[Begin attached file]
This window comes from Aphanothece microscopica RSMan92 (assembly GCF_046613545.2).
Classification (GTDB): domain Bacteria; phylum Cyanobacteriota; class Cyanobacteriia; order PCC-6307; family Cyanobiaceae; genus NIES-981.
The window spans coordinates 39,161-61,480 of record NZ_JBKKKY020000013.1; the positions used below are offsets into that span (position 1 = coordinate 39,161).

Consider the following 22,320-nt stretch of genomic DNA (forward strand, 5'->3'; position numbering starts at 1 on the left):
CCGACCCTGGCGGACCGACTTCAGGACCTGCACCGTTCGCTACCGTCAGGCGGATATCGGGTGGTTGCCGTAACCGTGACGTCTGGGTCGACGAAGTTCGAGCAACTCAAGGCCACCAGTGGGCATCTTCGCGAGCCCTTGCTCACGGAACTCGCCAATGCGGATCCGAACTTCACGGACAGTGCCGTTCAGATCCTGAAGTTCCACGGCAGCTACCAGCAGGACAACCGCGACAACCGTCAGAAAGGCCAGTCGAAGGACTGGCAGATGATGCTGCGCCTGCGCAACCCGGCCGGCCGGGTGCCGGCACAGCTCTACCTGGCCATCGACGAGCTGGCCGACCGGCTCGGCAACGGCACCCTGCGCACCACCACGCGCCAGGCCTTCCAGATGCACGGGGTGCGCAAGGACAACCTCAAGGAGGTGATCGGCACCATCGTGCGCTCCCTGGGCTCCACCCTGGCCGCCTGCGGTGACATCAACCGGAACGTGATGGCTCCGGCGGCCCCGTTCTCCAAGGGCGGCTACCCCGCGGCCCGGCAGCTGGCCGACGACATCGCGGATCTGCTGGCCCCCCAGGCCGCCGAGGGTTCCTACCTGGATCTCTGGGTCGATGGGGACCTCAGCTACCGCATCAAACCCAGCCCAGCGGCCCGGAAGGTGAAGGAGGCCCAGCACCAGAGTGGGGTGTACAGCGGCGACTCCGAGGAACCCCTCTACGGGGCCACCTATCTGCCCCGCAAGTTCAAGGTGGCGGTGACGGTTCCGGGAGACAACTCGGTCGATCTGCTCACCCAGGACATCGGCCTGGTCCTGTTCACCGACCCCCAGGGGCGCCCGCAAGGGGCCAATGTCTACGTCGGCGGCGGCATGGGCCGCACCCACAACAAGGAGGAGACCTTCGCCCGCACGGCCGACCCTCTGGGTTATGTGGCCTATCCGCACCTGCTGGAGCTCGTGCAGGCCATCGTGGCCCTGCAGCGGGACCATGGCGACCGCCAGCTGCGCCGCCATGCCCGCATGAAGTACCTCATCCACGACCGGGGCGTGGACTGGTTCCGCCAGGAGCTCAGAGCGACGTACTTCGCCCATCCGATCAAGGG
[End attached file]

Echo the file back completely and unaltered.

This window comes from Aphanothece microscopica RSMan92 (assembly GCF_046613545.2).
Classification (GTDB): domain Bacteria; phylum Cyanobacteriota; class Cyanobacteriia; order PCC-6307; family Cyanobiaceae; genus NIES-981.
The window spans coordinates 39,161-61,480 of record NZ_JBKKKY020000013.1; the positions used below are offsets into that span (position 1 = coordinate 39,161).

Consider the following 22,320-nt stretch of genomic DNA (forward strand, 5'->3'; position numbering starts at 1 on the left):
CCGACCCTGGCGGACCGACTTCAGGACCTGCACCGTTCGCTACCGTCAGGCGGATATCGGGTGGTTGCCGTAACCGTGACGTCTGGGTCGACGAAGTTCGAGCAACTCAAGGCCACCAGTGGGCATCTTCGCGAGCCCTTGCTCACGGAACTCGCCAATGCGGATCCGAACTTCACGGACAGTGCCGTTCAGATCCTGAAGTTCCACGGCAGCTACCAGCAGGACAACCGCGACAACCGTCAGAAAGGCCAGTCGAAGGACTGGCAGATGATGCTGCGCCTGCGCAACCCGGCCGGCCGGGTGCCGGCACAGCTCTACCTGGCCATCGACGAGCTGGCCGACCGGCTCGGCAACGGCACCCTGCGCACCACCACGCGCCAGGCCTTCCAGATGCACGGGGTGCGCAAGGACAACCTCAAGGAGGTGATCGGCACCATCGTGCGCTCCCTGGGCTCCACCCTGGCCGCCTGCGGTGACATCAACCGGAACGTGATGGCTCCGGCGGCCCCGTTCTCCAAGGGCGGCTACCCCGCGGCCCGGCAGCTGGCCGACGACATCGCGGATCTGCTGGCCCCCCAGGCCGCCGAGGGTTCCTACCTGGATCTCTGGGTCGATGGGGACCTCAGCTACCGCATCAAACCCAGCCCAGCGGCCCGGAAGGTGAAGGAGGCCCAGCACCAGAGTGGGGTGTACAGCGGCGACTCCGAGGAACCCCTCTACGGGGCCACCTATCTGCCCCGCAAGTTCAAGGTGGCGGTGACGGTTCCGGGAGACAACTCGGTCGATCTGCTCACCCAGGACATCGGCCTGGTCCTGTTCACCGACCCCCAGGGGCGCCCGCAAGGGGCCAATGTCTACGTCGGCGGCGGCATGGGCCGCACCCACAACAAGGAGGAGACCTTCGCCCGCACGGCCGACCCTCTGGGTTATGTGGCCTATCCGCACCTGCTGGAGCTCGTGCAGGCCATCGTGGCCCTGCAGCGGGACCATGGCGACCGCCAGCTGCGCCGCCATGCCCGCATGAAGTACCTCATCCACGACCGGGGCGTGGACTGGTTCCGCCAGGAGCTCAGAGCGACGTACTTCGCCCATCCGATCAAGGG